State Background Checks for Guns

Background Checks in Utah

Posted on Thursday, September 3rd, 2015

See our Background Checks policy summary for a comprehensive discussion of this issue.

Federal law requires federally licensed firearms dealers (but not private sellers) to initiate a background check on the purchaser prior to sale of a firearm. Federal law provides states with the option of serving as a state “point of contact” and conducting their own background checks using state, as well as federal, records and databases, or having the checks performed by the FBI using only the federal National Instant Criminal Background Check System (“NICS”) database. (Note that state files are not always included in the federal database.)

Utah is a point of contact state for NICS.1 Utah law provides that, before transferring a firearm, all firearm dealers in Utah must contact the Criminal Investigations and Technical Services Division of the Department of Public Safety (more commonly known as the Bureau of Criminal Identification, or BCI), which conducts the background check referenced above.2

The dealer must require an individual receiving a firearm to present one form of government-issued photo identification. The individual must consent in writing to the background check and provide personal information on a form provided by BCI. The dealer must then contact BCI by telephone or electronic means.3 BCI is required to review criminal history files, including juvenile court records, to determine if the individual is prohibited from purchasing or possessing a firearm by state or federal law, prior to approving a firearm transfer.4 The dealer may not transfer the firearm until receiving approval from BCI.5

Federal law does not require dealers to conduct a background check if a firearm purchaser presents a state permit to purchase or possess firearms that meets certain conditions. As a result, Utah concealed handgun license holders are exempt from the federal background check requirement when purchasing a firearm.6 Utah law also exempts concealed handgun license holders from the state provision requiring a background check.7 (Note, however, that people who have become prohibited from possessing firearms may continue to hold state firearms licenses if the state fails to remove these licenses in a timely fashion.)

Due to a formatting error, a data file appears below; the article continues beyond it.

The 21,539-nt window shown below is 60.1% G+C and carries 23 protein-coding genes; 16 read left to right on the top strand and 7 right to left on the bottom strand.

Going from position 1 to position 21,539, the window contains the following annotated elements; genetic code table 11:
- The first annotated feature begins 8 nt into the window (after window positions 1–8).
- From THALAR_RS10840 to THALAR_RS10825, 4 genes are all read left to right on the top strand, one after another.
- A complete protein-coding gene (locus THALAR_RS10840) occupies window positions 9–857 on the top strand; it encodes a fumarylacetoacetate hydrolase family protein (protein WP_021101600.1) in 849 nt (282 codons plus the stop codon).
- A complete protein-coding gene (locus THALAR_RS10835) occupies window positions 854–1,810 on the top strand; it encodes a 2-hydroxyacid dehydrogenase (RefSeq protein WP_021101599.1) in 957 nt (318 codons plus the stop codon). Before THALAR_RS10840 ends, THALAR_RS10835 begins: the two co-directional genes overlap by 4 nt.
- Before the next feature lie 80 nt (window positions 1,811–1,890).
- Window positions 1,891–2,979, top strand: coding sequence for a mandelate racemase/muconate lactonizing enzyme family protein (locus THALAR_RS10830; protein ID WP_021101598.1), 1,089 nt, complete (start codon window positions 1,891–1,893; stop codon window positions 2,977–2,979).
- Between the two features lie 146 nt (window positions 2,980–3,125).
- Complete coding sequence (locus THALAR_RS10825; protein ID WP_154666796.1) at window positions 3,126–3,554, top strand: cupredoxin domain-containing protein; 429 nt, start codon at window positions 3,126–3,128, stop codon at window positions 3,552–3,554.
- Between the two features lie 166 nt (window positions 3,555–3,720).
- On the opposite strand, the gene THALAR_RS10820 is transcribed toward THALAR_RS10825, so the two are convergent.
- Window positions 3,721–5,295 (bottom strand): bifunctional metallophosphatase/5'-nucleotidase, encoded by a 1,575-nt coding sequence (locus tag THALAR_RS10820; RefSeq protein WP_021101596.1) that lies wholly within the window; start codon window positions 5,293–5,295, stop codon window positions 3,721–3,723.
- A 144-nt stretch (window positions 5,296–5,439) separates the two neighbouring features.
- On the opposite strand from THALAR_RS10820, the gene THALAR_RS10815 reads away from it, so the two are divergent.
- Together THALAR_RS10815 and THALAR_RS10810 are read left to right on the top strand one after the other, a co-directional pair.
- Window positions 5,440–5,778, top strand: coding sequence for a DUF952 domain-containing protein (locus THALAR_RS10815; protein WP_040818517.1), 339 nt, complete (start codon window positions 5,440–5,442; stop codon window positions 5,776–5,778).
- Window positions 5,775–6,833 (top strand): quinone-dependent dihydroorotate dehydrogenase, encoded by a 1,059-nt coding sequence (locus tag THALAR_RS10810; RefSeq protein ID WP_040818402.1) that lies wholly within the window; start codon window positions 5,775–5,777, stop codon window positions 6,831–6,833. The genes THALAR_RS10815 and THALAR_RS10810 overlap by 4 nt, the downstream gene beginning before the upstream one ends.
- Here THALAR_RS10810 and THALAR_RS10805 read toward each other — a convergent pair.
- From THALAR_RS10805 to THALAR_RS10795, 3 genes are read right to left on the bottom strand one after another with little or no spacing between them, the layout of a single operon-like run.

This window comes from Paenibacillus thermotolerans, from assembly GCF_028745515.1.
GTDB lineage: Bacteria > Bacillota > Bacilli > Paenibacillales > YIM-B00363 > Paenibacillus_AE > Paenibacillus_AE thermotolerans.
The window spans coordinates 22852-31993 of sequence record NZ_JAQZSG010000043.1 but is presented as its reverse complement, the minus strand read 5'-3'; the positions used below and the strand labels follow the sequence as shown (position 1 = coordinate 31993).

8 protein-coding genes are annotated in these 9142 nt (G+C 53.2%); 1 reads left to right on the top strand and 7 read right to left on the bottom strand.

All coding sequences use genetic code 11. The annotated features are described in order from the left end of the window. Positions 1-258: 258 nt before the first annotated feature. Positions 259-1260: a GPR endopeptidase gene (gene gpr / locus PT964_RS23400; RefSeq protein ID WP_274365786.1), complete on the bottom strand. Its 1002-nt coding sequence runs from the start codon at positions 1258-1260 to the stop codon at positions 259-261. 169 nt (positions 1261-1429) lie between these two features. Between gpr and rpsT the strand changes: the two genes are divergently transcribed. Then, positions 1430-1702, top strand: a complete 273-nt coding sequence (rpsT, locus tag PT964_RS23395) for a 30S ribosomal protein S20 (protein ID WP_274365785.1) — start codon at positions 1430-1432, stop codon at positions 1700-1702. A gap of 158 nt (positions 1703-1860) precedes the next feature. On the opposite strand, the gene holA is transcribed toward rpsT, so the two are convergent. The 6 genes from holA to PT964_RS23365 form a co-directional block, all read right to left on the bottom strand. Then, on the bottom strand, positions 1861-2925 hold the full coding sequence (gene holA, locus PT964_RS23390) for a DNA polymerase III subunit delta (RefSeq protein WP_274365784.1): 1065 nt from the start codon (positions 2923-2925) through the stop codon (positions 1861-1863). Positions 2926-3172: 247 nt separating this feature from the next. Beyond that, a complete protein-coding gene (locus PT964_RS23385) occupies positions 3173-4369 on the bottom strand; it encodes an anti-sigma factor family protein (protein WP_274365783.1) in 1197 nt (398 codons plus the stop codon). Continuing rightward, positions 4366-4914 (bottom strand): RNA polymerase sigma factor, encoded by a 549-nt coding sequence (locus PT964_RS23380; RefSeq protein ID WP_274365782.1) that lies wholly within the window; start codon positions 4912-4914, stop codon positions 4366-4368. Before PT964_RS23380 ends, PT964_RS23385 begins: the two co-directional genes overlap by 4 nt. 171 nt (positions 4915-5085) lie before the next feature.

Firearms transfers by private sellers (sellers who are not licensed as firearms dealers) are not subject to background checks in Utah. See our Private Sales policy summary for a comprehensive discussion of this issue.

  1. Federal Bureau of Investigation, National Instant Criminal Background Check System Participation Map, at http://www.fbi.gov/about-us/cjis/nics/general-information/participation-map (last visited Sept. 3, 2015). []
  2. See Utah Code Ann. § 76-10-526(3)(a). Under Utah law, this requirement does not apply if the federally licensed dealer is transferring the firearm to another federally licensed dealer. Utah Code Ann. § 76-10-526(3)(b). []
  3. Utah Code Ann. § 76-10-526. []
  4. Utah Code Ann. § 76-10-526. []
  5. Utah Code Ann. § 76-10-526. []
  6. Bureau of Alcohol, Tobacco, Firearms & Explosives, U.S. Department of Justice, Brady Law: Permanent Brady Permit Chart (Sept. 4, 2015), at: https://www.atf.gov/rules-and-regulations/permanent-brady-permit-chart. []
  7. Utah Code Ann. § 76-10-526(13). []

Background Checks in Tennessee

Posted on Tuesday, September 1st, 2015

Federal law requires federally licensed firearms dealers (but not private sellers) to initiate a background check on the purchaser prior to sale of a firearm. Federal law provides states with the option of serving as a state “point of contact” and conducting their own background checks using state, as well as federal, records and databases, or having the checks performed by the FBI using only the National Instant Criminal Background Check System (“NICS”) database. (Note that state files are not always included in the federal database.)

Tennessee is a point of contact state for firearm purchaser background checks. In Tennessee, firearms dealers must initiate the background check required by federal law by contacting the Tennessee Bureau of Investigation (“TBI”). TBI enforces the federal purchaser prohibitions referenced above.1

Any person appropriately licensed by the federal government may stock and sell firearms to any potential purchaser not ineligible to receive firearms because such recipient has been convicted of stalking,2 is addicted to alcohol, is prohibited under the prohibited categories of federal law3 or has been judicially committed to a mental institution or adjudicated as a mental defective.4